HarvestPlus and the International Potato Center (CIP) showcased biofortification technologies under the One CGIAR Rwanda banner at the 2017 Agriculture Trade Fair held in Kigali, Rwanda from June 22-June 27.
This year's theme was, “Adopt Climate Resilient Technologies to Improve Farmer Livelihoods,” focusing on the effects of climate change.
HarvestPlus and CIP, global leaders in biofortification, joined forces with their Rwanda partners to showcase drought tolerant iron bean varieties, which can withstand heavy rains and crop diseases.
Over 1,000 visitors--including people from Rwanda's agricultural sector and government--stopped by the HarvestPlus and CIP booth to engage in lively discussions about the benefits of high iron beans and vitamin A sweet potatos. Afterwards, many headed straight to the agrodealers and retailers to purchase biofortified beans, highlighting the link between farmers and market in Rwanda's vibrant value chain.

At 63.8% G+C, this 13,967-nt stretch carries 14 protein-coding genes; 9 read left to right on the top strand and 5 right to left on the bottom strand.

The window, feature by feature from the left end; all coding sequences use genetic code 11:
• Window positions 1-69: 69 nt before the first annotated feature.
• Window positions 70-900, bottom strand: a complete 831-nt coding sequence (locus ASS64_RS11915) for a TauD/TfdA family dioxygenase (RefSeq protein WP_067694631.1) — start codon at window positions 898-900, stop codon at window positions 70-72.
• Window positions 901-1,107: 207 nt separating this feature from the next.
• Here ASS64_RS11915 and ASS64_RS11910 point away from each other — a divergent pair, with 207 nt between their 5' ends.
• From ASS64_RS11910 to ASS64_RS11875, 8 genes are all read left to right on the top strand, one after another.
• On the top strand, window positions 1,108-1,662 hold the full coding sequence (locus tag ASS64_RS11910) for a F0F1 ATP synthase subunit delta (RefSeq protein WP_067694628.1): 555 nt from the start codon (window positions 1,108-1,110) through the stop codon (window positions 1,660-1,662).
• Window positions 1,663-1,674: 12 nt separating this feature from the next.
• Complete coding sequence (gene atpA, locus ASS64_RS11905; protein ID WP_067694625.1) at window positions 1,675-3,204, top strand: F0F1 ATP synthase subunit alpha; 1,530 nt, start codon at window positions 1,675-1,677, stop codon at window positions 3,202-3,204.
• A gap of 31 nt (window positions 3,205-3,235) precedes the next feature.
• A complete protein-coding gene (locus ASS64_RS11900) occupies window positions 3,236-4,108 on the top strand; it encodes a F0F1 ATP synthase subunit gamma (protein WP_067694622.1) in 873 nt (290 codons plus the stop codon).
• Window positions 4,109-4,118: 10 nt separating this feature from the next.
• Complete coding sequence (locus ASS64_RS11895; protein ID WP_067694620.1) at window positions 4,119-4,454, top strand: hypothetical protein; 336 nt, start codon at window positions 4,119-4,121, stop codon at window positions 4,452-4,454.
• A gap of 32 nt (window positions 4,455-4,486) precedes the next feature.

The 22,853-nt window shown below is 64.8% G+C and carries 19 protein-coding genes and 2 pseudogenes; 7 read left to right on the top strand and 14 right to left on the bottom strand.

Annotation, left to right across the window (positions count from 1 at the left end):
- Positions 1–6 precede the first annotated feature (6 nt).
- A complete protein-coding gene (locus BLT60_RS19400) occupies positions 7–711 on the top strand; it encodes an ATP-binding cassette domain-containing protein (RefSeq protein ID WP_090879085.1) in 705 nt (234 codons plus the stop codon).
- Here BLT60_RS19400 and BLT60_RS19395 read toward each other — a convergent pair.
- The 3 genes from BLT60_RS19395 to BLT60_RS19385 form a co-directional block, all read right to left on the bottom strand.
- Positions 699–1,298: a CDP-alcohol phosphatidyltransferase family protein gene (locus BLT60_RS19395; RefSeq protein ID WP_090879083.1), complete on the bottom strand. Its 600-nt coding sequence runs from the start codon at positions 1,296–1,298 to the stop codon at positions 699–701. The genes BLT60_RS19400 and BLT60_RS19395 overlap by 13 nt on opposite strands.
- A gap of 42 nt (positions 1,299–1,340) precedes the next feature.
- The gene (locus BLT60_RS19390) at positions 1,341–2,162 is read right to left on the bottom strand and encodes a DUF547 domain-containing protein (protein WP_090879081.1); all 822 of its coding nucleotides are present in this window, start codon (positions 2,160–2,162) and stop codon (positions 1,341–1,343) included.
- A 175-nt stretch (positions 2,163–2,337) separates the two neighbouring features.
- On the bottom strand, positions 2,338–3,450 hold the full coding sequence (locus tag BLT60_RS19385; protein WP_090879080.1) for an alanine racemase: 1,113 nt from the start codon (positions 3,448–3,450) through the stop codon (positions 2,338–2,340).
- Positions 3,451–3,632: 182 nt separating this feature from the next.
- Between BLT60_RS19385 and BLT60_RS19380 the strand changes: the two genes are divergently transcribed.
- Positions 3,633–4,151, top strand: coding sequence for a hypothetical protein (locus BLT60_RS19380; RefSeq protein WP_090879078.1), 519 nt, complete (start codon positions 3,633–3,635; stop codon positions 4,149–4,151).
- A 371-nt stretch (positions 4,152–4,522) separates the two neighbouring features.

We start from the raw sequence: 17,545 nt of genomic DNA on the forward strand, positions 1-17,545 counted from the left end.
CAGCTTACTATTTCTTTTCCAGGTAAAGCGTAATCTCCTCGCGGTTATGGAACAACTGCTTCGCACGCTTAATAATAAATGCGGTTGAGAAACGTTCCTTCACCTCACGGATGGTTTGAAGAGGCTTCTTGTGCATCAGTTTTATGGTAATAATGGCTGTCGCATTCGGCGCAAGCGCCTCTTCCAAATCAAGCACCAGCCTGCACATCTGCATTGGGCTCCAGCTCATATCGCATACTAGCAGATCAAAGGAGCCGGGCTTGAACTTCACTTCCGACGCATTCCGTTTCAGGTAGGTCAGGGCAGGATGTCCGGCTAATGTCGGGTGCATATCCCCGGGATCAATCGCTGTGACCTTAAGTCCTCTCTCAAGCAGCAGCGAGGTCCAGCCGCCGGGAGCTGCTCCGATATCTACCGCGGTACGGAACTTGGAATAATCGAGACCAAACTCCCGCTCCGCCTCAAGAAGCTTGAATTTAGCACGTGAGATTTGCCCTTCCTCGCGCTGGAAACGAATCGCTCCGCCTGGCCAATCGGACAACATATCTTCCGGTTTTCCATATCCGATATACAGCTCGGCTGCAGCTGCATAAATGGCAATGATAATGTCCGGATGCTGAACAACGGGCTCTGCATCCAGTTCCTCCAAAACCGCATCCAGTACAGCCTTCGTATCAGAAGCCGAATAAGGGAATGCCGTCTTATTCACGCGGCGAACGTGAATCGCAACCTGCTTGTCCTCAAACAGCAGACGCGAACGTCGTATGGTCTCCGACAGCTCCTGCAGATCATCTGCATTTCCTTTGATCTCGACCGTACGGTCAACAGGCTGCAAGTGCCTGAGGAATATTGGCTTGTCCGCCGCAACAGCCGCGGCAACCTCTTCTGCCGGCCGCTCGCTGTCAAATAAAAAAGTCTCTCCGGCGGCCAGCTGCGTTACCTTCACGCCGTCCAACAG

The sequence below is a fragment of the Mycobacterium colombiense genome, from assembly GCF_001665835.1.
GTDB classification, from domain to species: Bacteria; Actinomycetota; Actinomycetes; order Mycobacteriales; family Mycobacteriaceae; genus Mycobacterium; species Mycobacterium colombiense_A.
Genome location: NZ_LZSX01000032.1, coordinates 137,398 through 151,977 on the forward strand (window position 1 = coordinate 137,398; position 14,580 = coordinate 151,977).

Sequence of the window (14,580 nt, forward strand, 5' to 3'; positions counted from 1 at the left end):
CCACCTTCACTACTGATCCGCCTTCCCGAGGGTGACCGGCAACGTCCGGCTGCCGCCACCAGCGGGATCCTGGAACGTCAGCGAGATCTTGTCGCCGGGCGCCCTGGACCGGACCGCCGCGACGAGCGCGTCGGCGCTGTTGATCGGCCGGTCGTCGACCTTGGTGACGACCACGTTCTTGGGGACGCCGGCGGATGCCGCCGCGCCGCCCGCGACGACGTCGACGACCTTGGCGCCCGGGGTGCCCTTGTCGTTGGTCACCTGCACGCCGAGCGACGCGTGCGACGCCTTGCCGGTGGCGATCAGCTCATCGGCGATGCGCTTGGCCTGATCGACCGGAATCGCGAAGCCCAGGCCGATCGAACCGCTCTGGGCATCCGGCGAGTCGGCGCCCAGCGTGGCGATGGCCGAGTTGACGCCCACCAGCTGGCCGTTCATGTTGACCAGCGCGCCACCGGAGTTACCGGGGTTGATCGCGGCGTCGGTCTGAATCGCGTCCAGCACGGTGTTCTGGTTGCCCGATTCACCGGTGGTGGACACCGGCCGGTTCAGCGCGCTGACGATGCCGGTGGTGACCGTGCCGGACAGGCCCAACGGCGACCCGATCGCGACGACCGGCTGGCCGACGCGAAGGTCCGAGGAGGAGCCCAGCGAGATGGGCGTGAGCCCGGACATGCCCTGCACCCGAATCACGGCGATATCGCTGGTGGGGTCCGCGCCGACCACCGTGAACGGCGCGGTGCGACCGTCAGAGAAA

One happy farmer and consumer is Murebwayire Beatrice, a mother of three children, who said that she was unaware that she was growing the biofortified beans. At the fair, she learned about the nutritional benefits her high iron beans were providing to her children and large extended family.
Mfitumukiza Faustin, president of a farmer cooperative called COOPCUMA, told us that the show helped them to get the word out to farmers about where to get farm inputs, especially for biofortified beans.
Muhayimana Laurence, a farmer and a mother of two children, said that she was happy to learn that biofortified beans are rich in iron, important for mothers and young children. She was delighted to learn that farmers are already growing, selling and consuming biofortified beans.
HarvestPlus and CIP held two cooking demonstrations where 70 children were fed a delicious and nutritious meal of biofortified iron beans and vitamin A sweet potatos. The meals were declared a success and the families were given a kilogram of high iron beans to take home.
CIP displayed new technologies in post-harvest handling and storage, a critical stage in crop production that can make or break a farmer's livelihood.
Financial institutions and seed companies rounded out the main players in Rwanda's value chain.
However, it was a farmers first event, linking farmers to new technologies that could increase their livelihoods and improve the health of their families through better crops and better nutrition.